sharma-obesity-suckling-rat1With all the attention to the role of gut microbiota and the ongoing debate as to the role of breast feeding in obesity prevention, a study by Raylene Reimer and colleagues from the University of Calgary adds an interesting spin.

Their study, now published in OBESITY shows that feeding female rat a diet high in prebiotic fibre (21.6% wt/wt) throughout pregnancy and lactation, compared to a control or high-protien (40% wt/wt) diet, results in a lower oligosaccharide content of the milk with a higher content of bifidobacteria in the offspring.

Although this did not lead to any marked differences in body composition or other metabolic parameters, the study proves the point that (at least in rats) maternal diet can affect the composition of gut bacteria in the offspring (which may or may not have metabolic benefits).

There is no reason to believe that in humans maternal nutrition may well impart a similar influence via breast feeding on the microbiota of infants.

This certainly sounds like a promising field for future research.

@DrSharma
Edmonton, AB

ResearchBlogging.orgHallam MC, Barile D, Meyrand M, German JB, & Reimer RA (2014). Maternal high protein or prebiotic fiber diets affect maternal milk composition and gut microbiota in rat dams and their offspring. Obesity (Silver Spring, Md.) PMID: 25056822

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Friday, July 18, 2014

Birth Control And Obesity

sharma-obesity-birth-control-pillAlthough obesity is a well-recognised factor for female infertility, the vast majority of women with excess weight are probably more interested in effective birth control.

That this is not as simple as it seems is evident from an article by Sheila Mody and Michelle Han from the University of California, San Diego, published in Clinical Obstetrics and Gynecaology.

The paper succinctly reviews a wide range of issues related to birth control and obesity.

To begin with, the authors points out that unintended pregnancies in obese women are often a problem simply because obese women are far less likely to use effective contraception than non-obese women. This non-use may in part be attributable to fear of weight gain, when most studies show that modern hormonal contraception is associated with almost no weight gain. The exception appears to be depot-medroxyprogesterone (DMPA), which may cause about 5 lb weight gain in the first year of use.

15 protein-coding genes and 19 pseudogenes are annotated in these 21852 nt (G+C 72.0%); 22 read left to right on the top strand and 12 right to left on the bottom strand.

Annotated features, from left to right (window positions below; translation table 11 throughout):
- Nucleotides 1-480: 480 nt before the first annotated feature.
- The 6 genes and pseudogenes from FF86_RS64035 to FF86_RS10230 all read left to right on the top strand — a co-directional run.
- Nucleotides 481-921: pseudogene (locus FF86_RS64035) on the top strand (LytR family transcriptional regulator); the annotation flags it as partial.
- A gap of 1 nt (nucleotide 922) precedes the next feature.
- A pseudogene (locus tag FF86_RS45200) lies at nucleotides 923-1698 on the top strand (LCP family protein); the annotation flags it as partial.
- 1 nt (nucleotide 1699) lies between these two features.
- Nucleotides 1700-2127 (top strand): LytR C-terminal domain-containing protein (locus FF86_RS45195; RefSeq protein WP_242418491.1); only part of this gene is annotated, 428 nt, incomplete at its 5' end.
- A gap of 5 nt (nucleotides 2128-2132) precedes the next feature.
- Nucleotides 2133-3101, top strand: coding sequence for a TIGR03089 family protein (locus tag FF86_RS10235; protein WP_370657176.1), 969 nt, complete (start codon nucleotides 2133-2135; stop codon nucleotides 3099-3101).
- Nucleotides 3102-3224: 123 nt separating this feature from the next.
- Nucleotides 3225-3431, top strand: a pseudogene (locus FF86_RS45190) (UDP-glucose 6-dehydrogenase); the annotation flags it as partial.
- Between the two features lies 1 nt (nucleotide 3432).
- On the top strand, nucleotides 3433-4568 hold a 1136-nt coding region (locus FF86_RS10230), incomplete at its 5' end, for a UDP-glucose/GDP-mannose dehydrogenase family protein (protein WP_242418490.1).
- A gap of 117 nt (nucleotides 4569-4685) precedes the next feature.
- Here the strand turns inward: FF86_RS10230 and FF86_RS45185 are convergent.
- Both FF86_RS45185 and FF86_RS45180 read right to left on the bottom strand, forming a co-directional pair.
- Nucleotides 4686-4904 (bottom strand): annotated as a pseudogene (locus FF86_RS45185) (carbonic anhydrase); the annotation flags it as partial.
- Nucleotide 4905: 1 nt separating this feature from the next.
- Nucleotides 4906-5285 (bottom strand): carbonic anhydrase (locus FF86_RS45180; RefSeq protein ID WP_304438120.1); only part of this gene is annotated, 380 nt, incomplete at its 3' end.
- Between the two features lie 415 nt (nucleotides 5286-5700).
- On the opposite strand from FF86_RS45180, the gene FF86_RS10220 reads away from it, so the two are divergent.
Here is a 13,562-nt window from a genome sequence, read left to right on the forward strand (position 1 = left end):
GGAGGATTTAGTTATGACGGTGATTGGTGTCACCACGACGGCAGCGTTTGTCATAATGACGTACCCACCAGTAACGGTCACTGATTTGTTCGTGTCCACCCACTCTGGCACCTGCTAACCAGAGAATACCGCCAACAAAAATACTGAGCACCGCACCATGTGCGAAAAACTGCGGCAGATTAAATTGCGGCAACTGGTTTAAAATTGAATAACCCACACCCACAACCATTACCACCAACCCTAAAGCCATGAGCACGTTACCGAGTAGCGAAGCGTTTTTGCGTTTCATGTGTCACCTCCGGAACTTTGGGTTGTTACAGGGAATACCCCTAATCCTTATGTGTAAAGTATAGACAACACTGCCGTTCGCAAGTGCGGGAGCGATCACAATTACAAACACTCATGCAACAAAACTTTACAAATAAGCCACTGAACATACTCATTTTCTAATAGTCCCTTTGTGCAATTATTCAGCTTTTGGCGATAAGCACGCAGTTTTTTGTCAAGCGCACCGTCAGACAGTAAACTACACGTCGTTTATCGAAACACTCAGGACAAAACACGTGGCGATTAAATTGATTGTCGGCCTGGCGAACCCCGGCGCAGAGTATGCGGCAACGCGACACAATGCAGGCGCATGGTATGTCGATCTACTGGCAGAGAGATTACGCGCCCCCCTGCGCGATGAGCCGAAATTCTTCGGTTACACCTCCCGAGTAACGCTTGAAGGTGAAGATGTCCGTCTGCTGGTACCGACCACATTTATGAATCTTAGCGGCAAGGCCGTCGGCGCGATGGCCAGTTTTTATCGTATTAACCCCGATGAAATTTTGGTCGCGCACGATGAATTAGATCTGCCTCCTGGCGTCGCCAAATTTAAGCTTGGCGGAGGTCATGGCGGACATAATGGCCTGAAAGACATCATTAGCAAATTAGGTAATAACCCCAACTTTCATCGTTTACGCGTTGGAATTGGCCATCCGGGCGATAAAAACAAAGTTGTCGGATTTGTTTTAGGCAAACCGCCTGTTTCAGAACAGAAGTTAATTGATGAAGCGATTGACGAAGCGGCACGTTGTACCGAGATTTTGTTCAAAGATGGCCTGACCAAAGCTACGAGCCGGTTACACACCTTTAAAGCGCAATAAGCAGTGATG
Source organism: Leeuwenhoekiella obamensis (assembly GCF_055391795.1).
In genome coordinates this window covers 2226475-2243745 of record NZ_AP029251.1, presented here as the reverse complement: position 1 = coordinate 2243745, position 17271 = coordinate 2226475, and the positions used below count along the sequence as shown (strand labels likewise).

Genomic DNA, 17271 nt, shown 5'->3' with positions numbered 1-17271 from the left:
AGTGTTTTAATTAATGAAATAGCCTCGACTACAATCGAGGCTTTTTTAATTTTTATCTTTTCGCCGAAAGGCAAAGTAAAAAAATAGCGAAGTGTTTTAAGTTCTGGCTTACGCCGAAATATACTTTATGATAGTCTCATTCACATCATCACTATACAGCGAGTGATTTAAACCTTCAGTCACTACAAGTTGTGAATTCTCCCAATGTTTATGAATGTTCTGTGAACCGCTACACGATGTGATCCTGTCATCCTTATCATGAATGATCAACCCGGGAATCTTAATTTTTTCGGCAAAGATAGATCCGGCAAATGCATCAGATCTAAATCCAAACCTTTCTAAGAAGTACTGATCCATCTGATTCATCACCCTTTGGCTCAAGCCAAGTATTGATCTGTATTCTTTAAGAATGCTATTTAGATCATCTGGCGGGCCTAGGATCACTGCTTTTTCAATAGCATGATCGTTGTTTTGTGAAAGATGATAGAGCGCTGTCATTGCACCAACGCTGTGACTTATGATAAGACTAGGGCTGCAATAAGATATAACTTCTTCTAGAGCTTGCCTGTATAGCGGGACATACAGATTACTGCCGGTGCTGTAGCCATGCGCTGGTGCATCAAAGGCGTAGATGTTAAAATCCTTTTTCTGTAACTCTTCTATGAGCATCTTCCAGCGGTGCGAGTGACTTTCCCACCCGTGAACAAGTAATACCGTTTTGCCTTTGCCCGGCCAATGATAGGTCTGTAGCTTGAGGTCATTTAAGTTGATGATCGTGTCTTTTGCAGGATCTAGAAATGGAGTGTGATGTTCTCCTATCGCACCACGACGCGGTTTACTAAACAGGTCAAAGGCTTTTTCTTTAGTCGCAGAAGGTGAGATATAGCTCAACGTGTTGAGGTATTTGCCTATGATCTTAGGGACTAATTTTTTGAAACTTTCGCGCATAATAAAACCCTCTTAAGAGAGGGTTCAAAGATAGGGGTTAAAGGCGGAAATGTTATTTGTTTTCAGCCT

As for efficacy, the data show that unintended pregnancy rates among overweight women using oral contraceptives are similar or slightly higher than that among nonoverweight women. The reasons for these higher rates are not exactly clear.

Fortunately, the efficacy of intrauterine devices (IUD) appear no different between obese and non-obese women although the insertion of an IUD maybe more difficult in obese women because of poor visualization of the cervix and limited assessment of uterine position (a problem that can often be solved with the help of an ultrasound).

The paper also discusses the suitability of the vaginal vaginal contraceptive ring, which has been hypothesized to offer higher hormone levels for obese women than oral contraceptives because the hormones are absorbed directly into the vaginal mucosa and do not go through the first- pass liver metabolism.

Finally, the paper discusses issues around contraception for women who have undergone bariatric surgery (who have a particularly high rate of unintended pregnancies) as well as best practices for emergency contraception.

This is clearly information that all clinicians who counsel obese women should be aware of.

@DrSharma
Edmonton, AB

ResearchBlogging.orgMody SK, & Han M (2014). Obesity and Contraception. Clinical obstetrics and gynecology PMID: 25029338

 

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In The News

Diabetics in most need of bariatric surgery, university study finds

Oct. 18, 2013 – Ottawa Citizen: "Encouraging more men to consider bariatric surgery is also important, since it's the best treatment and can stop diabetic patients from needing insulin, said Dr. Arya Sharma, chair in obesity research and management at the University of Alberta." Read article